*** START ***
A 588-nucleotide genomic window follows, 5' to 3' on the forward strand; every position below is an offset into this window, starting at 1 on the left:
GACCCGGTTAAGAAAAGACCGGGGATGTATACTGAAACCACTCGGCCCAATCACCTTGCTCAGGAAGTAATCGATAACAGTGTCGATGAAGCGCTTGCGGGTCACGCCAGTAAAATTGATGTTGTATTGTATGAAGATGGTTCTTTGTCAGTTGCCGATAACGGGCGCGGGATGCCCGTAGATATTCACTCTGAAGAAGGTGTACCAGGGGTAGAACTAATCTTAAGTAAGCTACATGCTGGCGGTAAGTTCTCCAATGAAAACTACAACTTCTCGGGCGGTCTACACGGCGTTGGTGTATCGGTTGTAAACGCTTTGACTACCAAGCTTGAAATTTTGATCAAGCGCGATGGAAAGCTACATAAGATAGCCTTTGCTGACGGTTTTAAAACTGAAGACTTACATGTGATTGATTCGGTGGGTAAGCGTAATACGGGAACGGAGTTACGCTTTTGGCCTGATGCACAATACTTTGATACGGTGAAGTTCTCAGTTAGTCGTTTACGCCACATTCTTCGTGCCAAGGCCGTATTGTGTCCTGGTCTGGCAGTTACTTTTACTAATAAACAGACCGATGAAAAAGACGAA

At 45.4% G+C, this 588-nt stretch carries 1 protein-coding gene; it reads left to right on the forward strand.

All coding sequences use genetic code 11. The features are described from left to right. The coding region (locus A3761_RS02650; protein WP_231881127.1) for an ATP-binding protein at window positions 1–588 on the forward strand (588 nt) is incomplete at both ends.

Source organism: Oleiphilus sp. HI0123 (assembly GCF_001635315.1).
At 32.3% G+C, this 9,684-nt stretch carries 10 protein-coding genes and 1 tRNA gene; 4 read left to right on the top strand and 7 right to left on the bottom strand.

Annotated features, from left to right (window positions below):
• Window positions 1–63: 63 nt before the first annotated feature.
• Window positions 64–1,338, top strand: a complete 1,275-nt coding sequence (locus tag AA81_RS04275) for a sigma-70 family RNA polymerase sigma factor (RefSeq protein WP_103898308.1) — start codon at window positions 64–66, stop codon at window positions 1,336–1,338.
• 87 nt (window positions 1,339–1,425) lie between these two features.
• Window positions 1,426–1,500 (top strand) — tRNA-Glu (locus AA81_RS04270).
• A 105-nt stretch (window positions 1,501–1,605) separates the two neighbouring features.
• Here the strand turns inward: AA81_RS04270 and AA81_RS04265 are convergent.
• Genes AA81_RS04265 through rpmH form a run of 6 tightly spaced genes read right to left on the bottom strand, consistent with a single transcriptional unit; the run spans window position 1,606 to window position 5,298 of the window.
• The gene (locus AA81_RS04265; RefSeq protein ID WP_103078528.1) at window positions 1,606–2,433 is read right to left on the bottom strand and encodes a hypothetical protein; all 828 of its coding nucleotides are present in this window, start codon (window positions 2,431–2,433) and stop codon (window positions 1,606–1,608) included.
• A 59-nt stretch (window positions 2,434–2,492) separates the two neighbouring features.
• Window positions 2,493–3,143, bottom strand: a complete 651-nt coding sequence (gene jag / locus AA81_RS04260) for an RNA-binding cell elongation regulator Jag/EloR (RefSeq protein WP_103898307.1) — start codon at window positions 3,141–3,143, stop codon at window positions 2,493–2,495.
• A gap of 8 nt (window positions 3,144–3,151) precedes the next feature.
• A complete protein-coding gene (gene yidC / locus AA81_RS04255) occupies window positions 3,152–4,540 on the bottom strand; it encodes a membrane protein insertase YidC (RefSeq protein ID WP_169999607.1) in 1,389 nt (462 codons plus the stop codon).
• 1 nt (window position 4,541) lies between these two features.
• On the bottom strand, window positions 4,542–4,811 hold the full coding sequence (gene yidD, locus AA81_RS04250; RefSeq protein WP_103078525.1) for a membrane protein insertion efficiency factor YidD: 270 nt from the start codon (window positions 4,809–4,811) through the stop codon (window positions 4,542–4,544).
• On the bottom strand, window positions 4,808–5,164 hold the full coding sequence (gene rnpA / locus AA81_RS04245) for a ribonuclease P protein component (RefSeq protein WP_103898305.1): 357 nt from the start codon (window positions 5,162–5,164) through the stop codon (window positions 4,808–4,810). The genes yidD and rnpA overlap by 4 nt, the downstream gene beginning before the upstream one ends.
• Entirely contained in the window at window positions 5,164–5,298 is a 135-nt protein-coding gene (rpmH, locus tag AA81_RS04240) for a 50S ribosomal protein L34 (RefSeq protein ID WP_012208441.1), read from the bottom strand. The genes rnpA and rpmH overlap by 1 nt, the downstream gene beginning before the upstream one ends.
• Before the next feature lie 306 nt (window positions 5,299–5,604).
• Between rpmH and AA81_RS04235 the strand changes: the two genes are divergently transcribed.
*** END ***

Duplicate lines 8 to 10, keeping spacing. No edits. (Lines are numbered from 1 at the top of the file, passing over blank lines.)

• Window positions 1–63: 63 nt before the first annotated feature.
• Window positions 64–1,338, top strand: a complete 1,275-nt coding sequence (locus tag AA81_RS04275) for a sigma-70 family RNA polymerase sigma factor (RefSeq protein WP_103898308.1) — start codon at window positions 64–66, stop codon at window positions 1,336–1,338.
• 87 nt (window positions 1,339–1,425) lie between these two features.